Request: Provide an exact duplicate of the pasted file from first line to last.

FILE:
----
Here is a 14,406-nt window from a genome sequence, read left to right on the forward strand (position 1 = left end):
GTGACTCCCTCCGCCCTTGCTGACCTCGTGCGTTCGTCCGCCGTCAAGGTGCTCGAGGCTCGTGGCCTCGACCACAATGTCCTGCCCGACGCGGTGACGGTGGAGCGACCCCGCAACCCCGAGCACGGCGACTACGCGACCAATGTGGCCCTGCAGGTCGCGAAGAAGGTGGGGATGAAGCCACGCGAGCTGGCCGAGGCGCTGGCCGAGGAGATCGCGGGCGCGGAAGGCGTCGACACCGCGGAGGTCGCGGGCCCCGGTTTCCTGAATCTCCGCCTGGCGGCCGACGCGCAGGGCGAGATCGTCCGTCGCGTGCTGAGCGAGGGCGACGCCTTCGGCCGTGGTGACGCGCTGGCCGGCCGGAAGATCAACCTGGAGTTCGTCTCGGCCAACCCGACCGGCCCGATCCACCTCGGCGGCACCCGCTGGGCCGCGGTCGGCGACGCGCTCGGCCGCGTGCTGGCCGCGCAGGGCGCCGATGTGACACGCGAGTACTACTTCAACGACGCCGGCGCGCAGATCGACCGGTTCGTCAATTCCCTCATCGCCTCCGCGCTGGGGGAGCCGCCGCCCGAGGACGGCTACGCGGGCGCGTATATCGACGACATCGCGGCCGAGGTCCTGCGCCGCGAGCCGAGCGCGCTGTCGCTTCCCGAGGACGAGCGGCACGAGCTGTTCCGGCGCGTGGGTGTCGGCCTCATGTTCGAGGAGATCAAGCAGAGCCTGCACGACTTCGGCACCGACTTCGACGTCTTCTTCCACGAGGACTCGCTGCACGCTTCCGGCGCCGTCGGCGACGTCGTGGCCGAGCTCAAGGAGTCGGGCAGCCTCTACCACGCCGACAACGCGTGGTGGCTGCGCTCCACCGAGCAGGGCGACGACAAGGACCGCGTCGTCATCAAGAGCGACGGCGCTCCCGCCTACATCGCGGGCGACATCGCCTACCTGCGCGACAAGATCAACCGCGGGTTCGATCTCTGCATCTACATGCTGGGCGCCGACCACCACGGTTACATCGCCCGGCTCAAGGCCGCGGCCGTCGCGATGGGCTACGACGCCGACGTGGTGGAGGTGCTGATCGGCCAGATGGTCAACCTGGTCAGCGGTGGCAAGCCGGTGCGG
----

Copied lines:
Here is a 14,406-nt window from a genome sequence, read left to right on the forward strand (position 1 = left end):
GTGACTCCCTCCGCCCTTGCTGACCTCGTGCGTTCGTCCGCCGTCAAGGTGCTCGAGGCTCGTGGCCTCGACCACAATGTCCTGCCCGACGCGGTGACGGTGGAGCGACCCCGCAACCCCGAGCACGGCGACTACGCGACCAATGTGGCCCTGCAGGTCGCGAAGAAGGTGGGGATGAAGCCACGCGAGCTGGCCGAGGCGCTGGCCGAGGAGATCGCGGGCGCGGAAGGCGTCGACACCGCGGAGGTCGCGGGCCCCGGTTTCCTGAATCTCCGCCTGGCGGCCGACGCGCAGGGCGAGATCGTCCGTCGCGTGCTGAGCGAGGGCGACGCCTTCGGCCGTGGTGACGCGCTGGCCGGCCGGAAGATCAACCTGGAGTTCGTCTCGGCCAACCCGACCGGCCCGATCCACCTCGGCGGCACCCGCTGGGCCGCGGTCGGCGACGCGCTCGGCCGCGTGCTGGCCGCGCAGGGCGCCGATGTGACACGCGAGTACTACTTCAACGACGCCGGCGCGCAGATCGACCGGTTCGTCAATTCCCTCATCGCCTCCGCGCTGGGGGAGCCGCCGCCCGAGGACGGCTACGCGGGCGCGTATATCGACGACATCGCGGCCGAGGTCCTGCGCCGCGAGCCGAGCGCGCTGTCGCTTCCCGAGGACGAGCGGCACGAGCTGTTCCGGCGCGTGGGTGTCGGCCTCATGTTCGAGGAGATCAAGCAGAGCCTGCACGACTTCGGCACCGACTTCGACGTCTTCTTCCACGAGGACTCGCTGCACGCTTCCGGCGCCGTCGGCGACGTCGTGGCCGAGCTCAAGGAGTCGGGCAGCCTCTACCACGCCGACAACGCGTGGTGGCTGCGCTCCACCGAGCAGGGCGACGACAAGGACCGCGTCGTCATCAAGAGCGACGGCGCTCCCGCCTACATCGCGGGCGACATCGCCTACCTGCGCGACAAGATCAACCGCGGGTTCGATCTCTGCATCTACATGCTGGGCGCCGACCACCACGGTTACATCGCCCGGCTCAAGGCCGCGGCCGTCGCGATGGGCTACGACGCCGACGTGGTGGAGGTGCTGATCGGCCAGATGGTCAACCTGGTCAGCGGTGGCAAGCCGGTGCGG